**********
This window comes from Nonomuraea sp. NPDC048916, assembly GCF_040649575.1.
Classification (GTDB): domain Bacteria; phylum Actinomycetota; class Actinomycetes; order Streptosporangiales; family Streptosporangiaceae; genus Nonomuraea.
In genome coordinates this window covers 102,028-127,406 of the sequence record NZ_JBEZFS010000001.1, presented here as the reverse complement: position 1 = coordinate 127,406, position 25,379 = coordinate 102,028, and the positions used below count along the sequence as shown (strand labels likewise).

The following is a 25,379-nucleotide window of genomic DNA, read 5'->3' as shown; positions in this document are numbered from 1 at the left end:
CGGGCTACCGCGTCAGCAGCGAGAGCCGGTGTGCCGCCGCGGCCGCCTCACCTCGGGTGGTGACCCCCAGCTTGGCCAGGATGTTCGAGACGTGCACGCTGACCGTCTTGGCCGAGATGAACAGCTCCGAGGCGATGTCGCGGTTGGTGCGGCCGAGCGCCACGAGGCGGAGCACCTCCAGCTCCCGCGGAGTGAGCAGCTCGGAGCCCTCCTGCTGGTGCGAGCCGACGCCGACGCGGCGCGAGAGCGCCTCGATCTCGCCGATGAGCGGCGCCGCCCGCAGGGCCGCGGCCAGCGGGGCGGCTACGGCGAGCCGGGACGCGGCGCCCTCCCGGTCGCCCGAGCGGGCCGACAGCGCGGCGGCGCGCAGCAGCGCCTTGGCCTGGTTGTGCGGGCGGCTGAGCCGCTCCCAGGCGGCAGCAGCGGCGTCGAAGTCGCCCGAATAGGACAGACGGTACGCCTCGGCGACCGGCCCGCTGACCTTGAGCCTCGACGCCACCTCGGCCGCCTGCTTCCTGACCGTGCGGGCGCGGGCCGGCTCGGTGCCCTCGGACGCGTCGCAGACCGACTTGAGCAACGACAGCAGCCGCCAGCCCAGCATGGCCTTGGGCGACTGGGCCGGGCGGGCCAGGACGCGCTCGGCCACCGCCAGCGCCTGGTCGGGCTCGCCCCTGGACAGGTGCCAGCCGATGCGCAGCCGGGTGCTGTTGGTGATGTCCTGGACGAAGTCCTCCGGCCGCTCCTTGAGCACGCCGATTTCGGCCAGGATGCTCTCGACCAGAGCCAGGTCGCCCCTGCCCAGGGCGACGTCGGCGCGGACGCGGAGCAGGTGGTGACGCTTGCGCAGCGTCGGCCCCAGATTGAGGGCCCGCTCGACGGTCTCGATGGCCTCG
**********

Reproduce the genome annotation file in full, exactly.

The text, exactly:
This window comes from Nonomuraea sp. NPDC048916, assembly GCF_040649575.1.
Classification (GTDB): domain Bacteria; phylum Actinomycetota; class Actinomycetes; order Streptosporangiales; family Streptosporangiaceae; genus Nonomuraea.
In genome coordinates this window covers 102,028-127,406 of the sequence record NZ_JBEZFS010000001.1, presented here as the reverse complement: position 1 = coordinate 127,406, position 25,379 = coordinate 102,028, and the positions used below count along the sequence as shown (strand labels likewise).

The following is a 25,379-nucleotide window of genomic DNA, read 5'->3' as shown; positions in this document are numbered from 1 at the left end:
CGGGCTACCGCGTCAGCAGCGAGAGCCGGTGTGCCGCCGCGGCCGCCTCACCTCGGGTGGTGACCCCCAGCTTGGCCAGGATGTTCGAGACGTGCACGCTGACCGTCTTGGCCGAGATGAACAGCTCCGAGGCGATGTCGCGGTTGGTGCGGCCGAGCGCCACGAGGCGGAGCACCTCCAGCTCCCGCGGAGTGAGCAGCTCGGAGCCCTCCTGCTGGTGCGAGCCGACGCCGACGCGGCGCGAGAGCGCCTCGATCTCGCCGATGAGCGGCGCCGCCCGCAGGGCCGCGGCCAGCGGGGCGGCTACGGCGAGCCGGGACGCGGCGCCCTCCCGGTCGCCCGAGCGGGCCGACAGCGCGGCGGCGCGCAGCAGCGCCTTGGCCTGGTTGTGCGGGCGGCTGAGCCGCTCCCAGGCGGCAGCAGCGGCGTCGAAGTCGCCCGAATAGGACAGACGGTACGCCTCGGCGACCGGCCCGCTGACCTTGAGCCTCGACGCCACCTCGGCCGCCTGCTTCCTGACCGTGCGGGCGCGGGCCGGCTCGGTGCCCTCGGACGCGTCGCAGACCGACTTGAGCAACGACAGCAGCCGCCAGCCCAGCATGGCCTTGGGCGACTGGGCCGGGCGGGCCAGGACGCGCTCGGCCACCGCCAGCGCCTGGTCGGGCTCGCCCCTGGACAGGTGCCAGCCGATGCGCAGCCGGGTGCTGTTGGTGATGTCCTGGACGAAGTCCTCCGGCCGCTCCTTGAGCACGCCGATTTCGGCCAGGATGCTCTCGACCAGAGCCAGGTCGCCCCTGCCCAGGGCGACGTCGGCGCGGACGCGGAGCAGGTGGTGACGCTTGCGCAGCGTCGGCCCCAGATTGAGGGCCCGCTCGACGGTCTCGATGGCCTCG